“BOIL-WATER NOTICE, CITY-WIDE. NEXT 48 HOURS.”
“WATER SHUTOFF FOR UTILITY REPAIRS ON YOUR STREET.”
How many of us have seen announcements like these in the places where we live? Most of us, probably, at one time or another. Whether from the inevitable water-main breaks that happen in a city’s water system, or from natural disasters or maintenance needs or other causes, no town or city is immune to the potential for contamination or shut-off of its water system. Not even a city like mine, where I consider the utilities and public-works departments to be highly competent.
In my city right now, the boil-water notice was announced for 48 hours starting this past Monday afternoon. A water-main break had introduced air into the system, opening the way for potential pathogens to get in.
My city’s instructions call for bringing the water to a rolling boil for 2 full minutes, as a precaution to destroy potential pathogens.
Boiling sufficient water to meet a household’s drinking needs is a bit of an effort. As a rough rule of thumb, I allow a gallon a day per person for drinking and tooth-brushing:
1. “8 x 8” (eight, eight-ounce glasses of water per day for drinking — that is a half-gallon)(in summer, in hot climates, more may be needed especially by people working outdoors)
2. Use the remaining half-gallon per person per day for cooking, brushing teeth, making ice if you choose to make ice during a boil-water notice.
Electric kettles speed up the task of boiling. And, whether it’s in an electric kettle or a pot or kettle on the stovetop, those of us living in the rich industrialized world are fortunate to have access to quick means of boiling water and cooking food.
(In countries where people have to gather firewood for this task, and countries where access to safe drinking water is an ONGOING problem rather than just a temporary glitch, you can only imagine how difficult it must be for people. More about that has been mentioned in my book and on this blog.)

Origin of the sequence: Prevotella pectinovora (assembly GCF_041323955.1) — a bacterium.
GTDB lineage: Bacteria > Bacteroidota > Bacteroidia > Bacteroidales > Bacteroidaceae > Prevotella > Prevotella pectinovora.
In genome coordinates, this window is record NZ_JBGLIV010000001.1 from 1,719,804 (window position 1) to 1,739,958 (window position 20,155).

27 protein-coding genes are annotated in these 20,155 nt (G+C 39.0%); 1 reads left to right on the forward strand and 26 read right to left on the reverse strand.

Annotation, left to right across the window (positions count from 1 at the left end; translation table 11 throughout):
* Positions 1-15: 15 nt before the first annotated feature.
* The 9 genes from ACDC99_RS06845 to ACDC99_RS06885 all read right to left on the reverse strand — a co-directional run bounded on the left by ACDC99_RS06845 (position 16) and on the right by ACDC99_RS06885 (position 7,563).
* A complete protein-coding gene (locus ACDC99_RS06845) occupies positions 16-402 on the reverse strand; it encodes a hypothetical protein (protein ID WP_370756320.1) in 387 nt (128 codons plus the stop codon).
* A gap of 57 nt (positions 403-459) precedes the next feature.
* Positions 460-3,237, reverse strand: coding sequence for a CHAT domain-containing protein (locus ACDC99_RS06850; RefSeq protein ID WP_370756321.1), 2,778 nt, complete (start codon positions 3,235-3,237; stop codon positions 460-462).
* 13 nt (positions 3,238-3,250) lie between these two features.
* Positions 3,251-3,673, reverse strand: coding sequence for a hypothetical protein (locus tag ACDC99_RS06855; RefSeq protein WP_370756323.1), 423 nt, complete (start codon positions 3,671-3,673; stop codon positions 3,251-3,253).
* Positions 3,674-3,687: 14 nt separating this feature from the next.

But although our fossil-powered appliances make it easy, boiling water in large enough amounts to meet a household’s needs still requires significant time and care. And waiting for the water to cool down enough to drink takes time also.
And buying bottled water is expensive, as well as supporting corporations that are pumping out our aquifers and generating mountains of plastic trash. I recommend never buying or drinking storebought bottled water unless you absolutely have to. The only bottled water I drink is bottles filled from my tap.
Water shut-offs and boil-water notices can happen anytime! My recommendation is for ALL citizens to be prepared, 24-7, for a water-supply disruption. Here are my suggestions:
• My NUMBER ONE easiest and cheapest suggestion, and my own number-one go-to!!! If you do NOTHING else, do this!!! Keep drinking water on hand at all times, stored in bottles such as large glass jugs, used wine-bottles, stainless-steel water bottles, etc. that you fill from your tap. Also for this purpose you can fill the large jugs that are used for water coolers; they hold 5 or 6 gallons. To prevent growth of algae (which according to my understanding is not toxic but it can be unappealing), keep this backup water stash stored in a dark location such as a closet, or cover the bottles with a towel, etc. As (I hope) you do with the canned goods in your pantry, use up the stored water periodically and refill the bottles with fresh water, to ensure you will always have fresh drinking water on hand. I always try to keep on hand a week’s supply for each fulltime resident of my household. At this moment we have 20 gallons on hand (not counting our stored rainwater which right now is at 400 gallons), which could be stretched to cover three people’s drinking and tooth-brushing needs for a week.
*Make sure all roommates/housemates and guests know where the backup drinking water is stored. Encourage your neighbors to adopt a simple drinking-water storage method as well.
*Extra Tip: If you cook vegetables in water during a boil-water notice, save the cooking water for use as a nourishing “vegetable tea” which can go toward meeting your drinking-water needs.
• More-expensive ($300ish?) suggestion but highly recommended and a great investment: Get your household a Big Berkey filter or equivalent. According to my understanding, they remove pathogens to the same degree as does boiling water. Do your own research by visiting the manufacturer website, calling them directly etc. But I personally know many people who use and trust the Berkey, and I myself trust it as well though I do not have one.